In June 1940 Nina and her family lost their comfortable home and lifestyle to the Russians and not long afterwards were in hiding from the Nazis. After a harrowing escape with her mother and grandmother through the forests from Poland to Hungary, they were reunited as a family, only to face a near-death train trip and a labour camp.
Nina then spent time alone in an orphanage, a villa for children and a convent, before joining her family in Budapest, where together they survived the bombing of that city. After the war they spent time in Romania and Czechoslovakia before migrating to Australia.
Although the early years in Melbourne were fraught with difficulties, Nina would go on to have a fulfilled and happy marriage, three children, four grandchildren and precious great-grandson and, sixteen years after her husband died, marriage to an old friend.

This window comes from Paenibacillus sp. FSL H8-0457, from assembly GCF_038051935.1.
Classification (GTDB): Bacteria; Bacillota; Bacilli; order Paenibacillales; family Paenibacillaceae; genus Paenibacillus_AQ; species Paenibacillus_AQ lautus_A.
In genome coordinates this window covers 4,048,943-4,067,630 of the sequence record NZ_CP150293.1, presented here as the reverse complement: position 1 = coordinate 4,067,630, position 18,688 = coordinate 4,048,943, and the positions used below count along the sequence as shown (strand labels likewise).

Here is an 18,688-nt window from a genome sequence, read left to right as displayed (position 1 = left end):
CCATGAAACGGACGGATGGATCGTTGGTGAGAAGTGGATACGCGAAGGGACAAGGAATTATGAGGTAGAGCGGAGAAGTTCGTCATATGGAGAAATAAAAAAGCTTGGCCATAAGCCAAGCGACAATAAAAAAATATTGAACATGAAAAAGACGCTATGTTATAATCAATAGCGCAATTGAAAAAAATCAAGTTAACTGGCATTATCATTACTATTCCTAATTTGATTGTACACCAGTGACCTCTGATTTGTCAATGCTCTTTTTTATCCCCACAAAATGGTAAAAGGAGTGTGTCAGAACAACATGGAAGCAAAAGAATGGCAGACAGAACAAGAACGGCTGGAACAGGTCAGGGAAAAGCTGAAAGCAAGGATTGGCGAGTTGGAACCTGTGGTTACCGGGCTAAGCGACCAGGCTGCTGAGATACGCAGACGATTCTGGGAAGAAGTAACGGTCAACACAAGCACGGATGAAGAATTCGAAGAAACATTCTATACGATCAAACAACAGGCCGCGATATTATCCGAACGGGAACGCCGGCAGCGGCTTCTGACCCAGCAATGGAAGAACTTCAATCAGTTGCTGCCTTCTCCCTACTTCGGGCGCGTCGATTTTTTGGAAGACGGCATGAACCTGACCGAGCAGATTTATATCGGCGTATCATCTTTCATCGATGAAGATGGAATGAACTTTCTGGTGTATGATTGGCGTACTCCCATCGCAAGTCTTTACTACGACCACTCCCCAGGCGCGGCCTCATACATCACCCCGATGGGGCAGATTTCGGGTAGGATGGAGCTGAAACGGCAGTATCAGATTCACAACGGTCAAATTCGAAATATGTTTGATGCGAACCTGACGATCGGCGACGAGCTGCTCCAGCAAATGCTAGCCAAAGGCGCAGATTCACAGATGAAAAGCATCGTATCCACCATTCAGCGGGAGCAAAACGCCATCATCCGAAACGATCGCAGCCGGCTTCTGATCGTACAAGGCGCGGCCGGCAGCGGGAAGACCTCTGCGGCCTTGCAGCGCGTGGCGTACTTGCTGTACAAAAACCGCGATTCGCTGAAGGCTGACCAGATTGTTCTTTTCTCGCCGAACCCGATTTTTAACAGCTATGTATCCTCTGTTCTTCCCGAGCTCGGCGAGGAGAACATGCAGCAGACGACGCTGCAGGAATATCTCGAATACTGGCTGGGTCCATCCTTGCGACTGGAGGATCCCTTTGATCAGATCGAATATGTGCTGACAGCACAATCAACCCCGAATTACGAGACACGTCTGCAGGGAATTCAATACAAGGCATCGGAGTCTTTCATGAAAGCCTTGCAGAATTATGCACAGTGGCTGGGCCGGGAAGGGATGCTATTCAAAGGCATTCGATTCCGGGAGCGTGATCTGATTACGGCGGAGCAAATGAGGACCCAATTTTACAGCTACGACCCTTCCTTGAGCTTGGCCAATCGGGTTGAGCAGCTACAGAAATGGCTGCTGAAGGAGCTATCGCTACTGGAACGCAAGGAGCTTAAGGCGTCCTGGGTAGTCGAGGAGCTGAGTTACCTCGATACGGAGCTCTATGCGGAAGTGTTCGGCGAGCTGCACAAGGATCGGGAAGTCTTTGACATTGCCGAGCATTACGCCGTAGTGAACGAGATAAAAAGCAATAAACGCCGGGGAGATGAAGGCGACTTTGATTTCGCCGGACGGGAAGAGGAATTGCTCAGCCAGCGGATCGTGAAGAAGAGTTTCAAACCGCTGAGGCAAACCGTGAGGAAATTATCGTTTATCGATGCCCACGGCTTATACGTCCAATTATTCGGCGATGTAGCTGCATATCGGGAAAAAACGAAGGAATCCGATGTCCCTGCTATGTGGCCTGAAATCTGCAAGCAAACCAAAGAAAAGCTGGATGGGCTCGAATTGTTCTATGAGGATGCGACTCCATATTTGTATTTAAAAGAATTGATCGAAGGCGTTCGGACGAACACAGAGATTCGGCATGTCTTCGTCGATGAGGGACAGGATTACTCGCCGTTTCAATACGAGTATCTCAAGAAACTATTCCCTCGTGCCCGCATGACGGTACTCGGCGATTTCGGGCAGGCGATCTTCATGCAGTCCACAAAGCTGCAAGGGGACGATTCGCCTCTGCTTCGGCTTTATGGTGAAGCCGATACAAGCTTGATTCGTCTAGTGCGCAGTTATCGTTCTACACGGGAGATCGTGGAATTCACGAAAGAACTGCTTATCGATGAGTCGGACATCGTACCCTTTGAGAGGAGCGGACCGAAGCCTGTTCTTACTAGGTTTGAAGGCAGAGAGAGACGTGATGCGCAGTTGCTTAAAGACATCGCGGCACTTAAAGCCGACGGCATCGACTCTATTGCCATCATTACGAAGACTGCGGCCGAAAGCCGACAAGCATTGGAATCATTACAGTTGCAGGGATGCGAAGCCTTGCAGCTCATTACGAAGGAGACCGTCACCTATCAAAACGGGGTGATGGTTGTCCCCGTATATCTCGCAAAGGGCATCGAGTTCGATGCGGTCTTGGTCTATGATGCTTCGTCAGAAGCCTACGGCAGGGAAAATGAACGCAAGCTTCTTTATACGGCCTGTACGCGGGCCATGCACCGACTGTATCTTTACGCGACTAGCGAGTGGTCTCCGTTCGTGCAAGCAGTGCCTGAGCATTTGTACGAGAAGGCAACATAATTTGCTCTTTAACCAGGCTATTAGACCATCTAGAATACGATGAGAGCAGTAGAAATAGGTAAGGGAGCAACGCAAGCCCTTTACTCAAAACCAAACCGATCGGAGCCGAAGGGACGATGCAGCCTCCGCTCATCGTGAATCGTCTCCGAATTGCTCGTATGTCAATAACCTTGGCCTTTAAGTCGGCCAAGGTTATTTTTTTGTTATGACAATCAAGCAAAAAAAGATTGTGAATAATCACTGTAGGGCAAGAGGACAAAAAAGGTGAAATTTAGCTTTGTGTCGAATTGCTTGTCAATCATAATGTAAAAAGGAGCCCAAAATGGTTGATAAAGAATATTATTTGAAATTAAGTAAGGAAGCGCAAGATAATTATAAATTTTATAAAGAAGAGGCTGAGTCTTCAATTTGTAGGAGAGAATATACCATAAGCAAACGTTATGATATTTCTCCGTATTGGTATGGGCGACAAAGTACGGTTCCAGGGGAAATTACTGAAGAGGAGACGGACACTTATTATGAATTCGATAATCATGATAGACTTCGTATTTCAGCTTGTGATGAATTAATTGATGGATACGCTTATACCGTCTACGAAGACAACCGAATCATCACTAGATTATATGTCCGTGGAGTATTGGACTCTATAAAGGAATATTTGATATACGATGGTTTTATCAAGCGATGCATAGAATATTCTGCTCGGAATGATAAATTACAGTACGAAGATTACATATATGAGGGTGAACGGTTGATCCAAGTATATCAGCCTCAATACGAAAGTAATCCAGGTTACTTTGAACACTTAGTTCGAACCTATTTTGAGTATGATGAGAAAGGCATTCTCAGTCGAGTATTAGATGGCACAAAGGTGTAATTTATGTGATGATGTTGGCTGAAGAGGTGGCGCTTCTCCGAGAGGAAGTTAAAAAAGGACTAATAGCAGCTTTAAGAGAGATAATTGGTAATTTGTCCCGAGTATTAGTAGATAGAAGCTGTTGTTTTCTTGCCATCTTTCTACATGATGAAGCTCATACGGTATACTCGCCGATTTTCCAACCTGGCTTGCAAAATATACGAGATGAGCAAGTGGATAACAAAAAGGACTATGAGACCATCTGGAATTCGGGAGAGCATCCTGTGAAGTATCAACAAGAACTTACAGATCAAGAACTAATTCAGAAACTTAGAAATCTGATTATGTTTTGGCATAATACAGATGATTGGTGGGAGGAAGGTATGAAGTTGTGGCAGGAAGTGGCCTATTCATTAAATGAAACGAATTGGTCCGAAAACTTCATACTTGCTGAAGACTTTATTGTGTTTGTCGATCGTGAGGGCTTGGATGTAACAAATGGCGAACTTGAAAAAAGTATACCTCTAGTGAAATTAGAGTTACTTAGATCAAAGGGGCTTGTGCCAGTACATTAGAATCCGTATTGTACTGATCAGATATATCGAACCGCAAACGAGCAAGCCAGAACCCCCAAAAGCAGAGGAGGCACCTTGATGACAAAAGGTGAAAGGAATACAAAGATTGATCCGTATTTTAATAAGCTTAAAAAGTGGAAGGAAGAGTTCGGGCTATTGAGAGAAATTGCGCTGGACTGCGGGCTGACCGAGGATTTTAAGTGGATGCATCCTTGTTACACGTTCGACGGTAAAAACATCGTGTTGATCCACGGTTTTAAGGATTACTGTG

Through her involvement with the Child Survivors Group in Melbourne, Nina was instrumental in publishing an anthology of writings, Silent No More. In it she wrote: ‘Because we were only children, people liked to think we did not know exactly what was going on. However, we also saw, heard and felt.’